For being in Patagonia, I can’t forget about all of it’s natural beauty. There is really too many little things to appreciate, but what really got me the most would include the clouds in Patagonia, and the color of the mountains in the distance surrounding glacial waters. Serio, clouds are so majestic in Patagonia. Some look like they come from a cartoon book which just marvels me. Then don’t even get me started on the indigo purple of mountains in the distance surrounding glacial blue water. That has to be me new favorite color combo. The photos below will not do any justice on these little things of nature, but promise me they’re majesty is surreal.

The other little things i want to mention include all of the randos we met. We met so many interesting people, like you don’t even know. Take someone from China for instance, Gary. Gary was so excited all of the time and so happy and he just made me smile. We met him in El Calafate, but then ran into him again at the beginning of our hike at Torres del Paine-he didn’t even remember me! I mean, i forgave him, because he’s Gary! Then there’s Javi from Buenos Aires at the Hostel we stayed at, who was just really down to earth and overall a stand up guy. We went out with him once and he was always on our case because we didn’t go out as much as him, sorry Javi! Then there’s the two Brazilians from El Chaltén, who were just so Brazilian they pronounced El Calafate like, el-ka-la-fa-tchi. And they also nicknamed one of the Israelis they met, Habib’s because of an Arabic fast food chain in Brasil. We also met two Mexicans in El Calafate, which made Eric really happy. And we also met two Frenchies in Puerto Madryn who inspired us to be aventureros along with a list of tips for the journey. Bueno, there are just too many people we met that all hold a special place in my heart. Thank you to all the wonderful people out there eager to explore and meet others!

[Eric, Myself, three Israelis and two Brasileiros feastin’ together on Christmas Day!]

And lastly, i have to be grateful for all of the families who hosted us! We met so many beautiful, loving, and sharing people who hosted us in their very home throughout our travels. The Couchsurfing House Family from Puerto Natales was more than hospitable. Jorge from El Calafate gave us a place to stay. Flor in El Chaltén opened up her home to us even though she was already occupied with raising her children and hosting five other travelers. And Jake’s host farm family in Bariloche was also kind enough to take us in for a few days and show us around Bariloche.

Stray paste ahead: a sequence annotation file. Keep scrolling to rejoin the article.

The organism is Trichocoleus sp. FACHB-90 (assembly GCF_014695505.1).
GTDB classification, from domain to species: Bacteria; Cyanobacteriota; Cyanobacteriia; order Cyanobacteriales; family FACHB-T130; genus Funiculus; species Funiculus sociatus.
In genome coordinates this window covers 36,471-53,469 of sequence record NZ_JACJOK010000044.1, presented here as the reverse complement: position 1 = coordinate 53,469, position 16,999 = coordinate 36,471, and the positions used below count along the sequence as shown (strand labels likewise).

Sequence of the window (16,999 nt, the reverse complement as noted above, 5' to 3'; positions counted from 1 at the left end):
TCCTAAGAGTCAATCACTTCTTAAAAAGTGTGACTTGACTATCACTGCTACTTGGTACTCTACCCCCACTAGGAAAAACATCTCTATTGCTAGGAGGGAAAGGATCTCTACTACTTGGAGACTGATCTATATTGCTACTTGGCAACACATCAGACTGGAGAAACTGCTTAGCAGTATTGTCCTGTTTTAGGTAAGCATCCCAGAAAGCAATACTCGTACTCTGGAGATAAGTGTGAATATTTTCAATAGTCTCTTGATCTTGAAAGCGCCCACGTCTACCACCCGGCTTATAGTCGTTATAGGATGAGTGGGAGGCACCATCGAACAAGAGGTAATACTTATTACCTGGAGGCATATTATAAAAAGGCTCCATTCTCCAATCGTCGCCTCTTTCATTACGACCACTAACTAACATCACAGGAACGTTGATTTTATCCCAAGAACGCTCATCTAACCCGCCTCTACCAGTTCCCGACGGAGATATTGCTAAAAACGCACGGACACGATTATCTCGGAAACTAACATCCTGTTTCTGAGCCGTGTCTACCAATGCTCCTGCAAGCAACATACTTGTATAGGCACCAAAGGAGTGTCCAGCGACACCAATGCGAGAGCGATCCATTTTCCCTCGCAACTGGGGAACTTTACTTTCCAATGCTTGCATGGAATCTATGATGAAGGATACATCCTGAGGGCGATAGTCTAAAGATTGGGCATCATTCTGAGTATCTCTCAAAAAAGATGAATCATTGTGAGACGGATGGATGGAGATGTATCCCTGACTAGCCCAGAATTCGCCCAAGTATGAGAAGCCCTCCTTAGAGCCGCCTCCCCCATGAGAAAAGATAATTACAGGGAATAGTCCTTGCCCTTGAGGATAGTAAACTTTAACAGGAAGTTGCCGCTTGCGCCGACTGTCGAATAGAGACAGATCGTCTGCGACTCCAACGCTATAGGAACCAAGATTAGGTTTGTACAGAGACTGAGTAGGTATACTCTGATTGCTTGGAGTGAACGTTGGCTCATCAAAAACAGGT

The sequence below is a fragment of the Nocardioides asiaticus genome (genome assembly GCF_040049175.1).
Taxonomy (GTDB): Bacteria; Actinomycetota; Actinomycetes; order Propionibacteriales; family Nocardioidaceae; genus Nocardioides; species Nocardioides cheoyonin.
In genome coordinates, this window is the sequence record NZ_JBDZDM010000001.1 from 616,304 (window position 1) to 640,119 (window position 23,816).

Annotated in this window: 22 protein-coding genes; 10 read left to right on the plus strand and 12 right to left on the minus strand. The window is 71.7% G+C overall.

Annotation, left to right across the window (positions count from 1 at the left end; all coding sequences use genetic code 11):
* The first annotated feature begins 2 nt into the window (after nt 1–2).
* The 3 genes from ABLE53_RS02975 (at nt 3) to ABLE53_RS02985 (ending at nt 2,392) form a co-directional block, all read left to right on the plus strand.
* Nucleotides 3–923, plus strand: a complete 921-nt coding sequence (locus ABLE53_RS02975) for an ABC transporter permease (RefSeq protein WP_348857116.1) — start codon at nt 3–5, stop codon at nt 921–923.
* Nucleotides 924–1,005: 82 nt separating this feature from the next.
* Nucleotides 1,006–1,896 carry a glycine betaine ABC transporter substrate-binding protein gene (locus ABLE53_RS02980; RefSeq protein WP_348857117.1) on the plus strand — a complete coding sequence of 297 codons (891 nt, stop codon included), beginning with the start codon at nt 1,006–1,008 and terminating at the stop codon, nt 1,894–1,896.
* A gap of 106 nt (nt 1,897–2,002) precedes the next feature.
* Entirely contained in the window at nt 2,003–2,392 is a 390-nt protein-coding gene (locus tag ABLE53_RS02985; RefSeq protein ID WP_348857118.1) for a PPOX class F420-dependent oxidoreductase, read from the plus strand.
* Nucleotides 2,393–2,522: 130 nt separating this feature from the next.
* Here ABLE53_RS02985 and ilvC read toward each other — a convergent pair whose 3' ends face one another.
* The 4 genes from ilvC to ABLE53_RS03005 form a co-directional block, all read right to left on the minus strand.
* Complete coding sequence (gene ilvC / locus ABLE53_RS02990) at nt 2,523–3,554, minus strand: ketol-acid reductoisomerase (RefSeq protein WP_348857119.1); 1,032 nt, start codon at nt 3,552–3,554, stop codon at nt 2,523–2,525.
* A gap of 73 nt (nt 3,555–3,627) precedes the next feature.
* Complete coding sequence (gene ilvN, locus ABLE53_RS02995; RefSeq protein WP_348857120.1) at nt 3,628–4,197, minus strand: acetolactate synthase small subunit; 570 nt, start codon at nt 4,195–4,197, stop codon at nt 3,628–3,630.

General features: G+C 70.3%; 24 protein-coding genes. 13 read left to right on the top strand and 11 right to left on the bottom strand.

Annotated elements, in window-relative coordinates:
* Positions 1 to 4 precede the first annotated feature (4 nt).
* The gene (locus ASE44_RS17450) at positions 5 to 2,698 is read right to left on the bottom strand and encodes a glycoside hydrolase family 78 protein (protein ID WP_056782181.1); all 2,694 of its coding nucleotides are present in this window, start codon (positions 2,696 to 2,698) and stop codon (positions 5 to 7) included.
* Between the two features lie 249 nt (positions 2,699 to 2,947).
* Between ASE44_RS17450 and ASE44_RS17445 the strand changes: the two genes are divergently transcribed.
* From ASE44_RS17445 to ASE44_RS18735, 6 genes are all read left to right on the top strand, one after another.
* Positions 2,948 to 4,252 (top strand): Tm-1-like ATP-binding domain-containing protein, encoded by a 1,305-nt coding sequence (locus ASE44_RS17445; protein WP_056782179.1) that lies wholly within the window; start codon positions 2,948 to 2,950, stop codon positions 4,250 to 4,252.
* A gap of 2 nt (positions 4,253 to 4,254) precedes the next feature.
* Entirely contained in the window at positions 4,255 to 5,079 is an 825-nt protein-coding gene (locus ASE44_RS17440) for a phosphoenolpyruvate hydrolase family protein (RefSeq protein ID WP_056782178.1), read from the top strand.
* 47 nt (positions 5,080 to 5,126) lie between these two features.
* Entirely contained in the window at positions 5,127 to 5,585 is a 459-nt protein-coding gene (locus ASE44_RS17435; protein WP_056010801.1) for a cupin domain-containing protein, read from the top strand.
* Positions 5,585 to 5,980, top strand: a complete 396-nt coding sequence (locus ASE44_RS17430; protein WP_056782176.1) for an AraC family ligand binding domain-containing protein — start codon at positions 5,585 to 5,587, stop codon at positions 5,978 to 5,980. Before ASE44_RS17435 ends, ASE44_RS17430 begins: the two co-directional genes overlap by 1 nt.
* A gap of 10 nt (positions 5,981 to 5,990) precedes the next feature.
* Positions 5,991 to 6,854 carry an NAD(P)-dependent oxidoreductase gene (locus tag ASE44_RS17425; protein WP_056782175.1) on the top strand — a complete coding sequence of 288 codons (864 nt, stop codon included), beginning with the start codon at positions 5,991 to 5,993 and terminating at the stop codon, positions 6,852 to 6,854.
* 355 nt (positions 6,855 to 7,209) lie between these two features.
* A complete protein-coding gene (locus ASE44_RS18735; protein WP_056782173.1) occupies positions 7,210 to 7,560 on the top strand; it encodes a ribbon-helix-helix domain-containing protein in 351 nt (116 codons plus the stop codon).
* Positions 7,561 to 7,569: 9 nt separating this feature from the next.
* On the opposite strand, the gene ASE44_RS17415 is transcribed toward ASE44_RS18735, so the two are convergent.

Here is a pic of the whole gang, shoutout to Caro, who graciously hosted us in Bariloche!

[Leande, Jake, El Gaucho, Caro (Jake’s Host Sister), Me, and Eric after a good meal]

There was one last family that will stay dear to my heart es los Quezadas.The reason why that is, is because they are dear to Anna’s heart (my Badger Roomie), and when there is someone who is dear to a fellow Badger’s heart, they can’t help but be dear to my heart as well. Mánlio (Señor Quezada…Anna calls him Big Manlio but that is her right so i called him Mánlio) picked me up from the bus station and took me to La Vega right away, like i already mentioned. Kenny, his wife, met up with me to see a free theatrical show twice and it was splendid as we bonded over a cervecita and delicious cabritas (which literally means little goats but in this case means kettle corn…thank you español santiaguino). También, los Quezadas drove me to Valparaíso and Viña del Mar to see Pablo Neruda’s house!!!!!! Let’s just say i was freakin’ out being a Spanish major and all. And they just took me into their home and made me feel very welcome, so THANK YOU!!!! MUCHAS GRACIAS, viu?

[P.Neruda’s house in Valparaíso!]

[Kenny and I admiring Neruda wearing my Sisterhood of the Traveling Scarf]

It’s the little things that get you. Who cares if it is midnight, and you have to sleep on a rocky beach because there is no other hospedaje disponible, YOU HAVE EMPANADAS. Who cares if you couldn’t conseguir a hitchhike on the Carretera Austral because of a Chilean lady who lied to your gringo face, YOU HAVE 10 POUNDS OF CHERRIES TO EAT. Who cares if you are getting anxious before your first four day trek in Torres del Paine YOU JUST RAN INTO HAPPY ‘OLE GARY. And, like i said, it’s not just the food, all right? It’s also the people. Put the two together and you have yourself a fabulous time and no reason to be upset, so let’s just say i have a new appreciation for the little things, which i think will be an essential lesson for spending another semester away from home here in Belo Horizonte.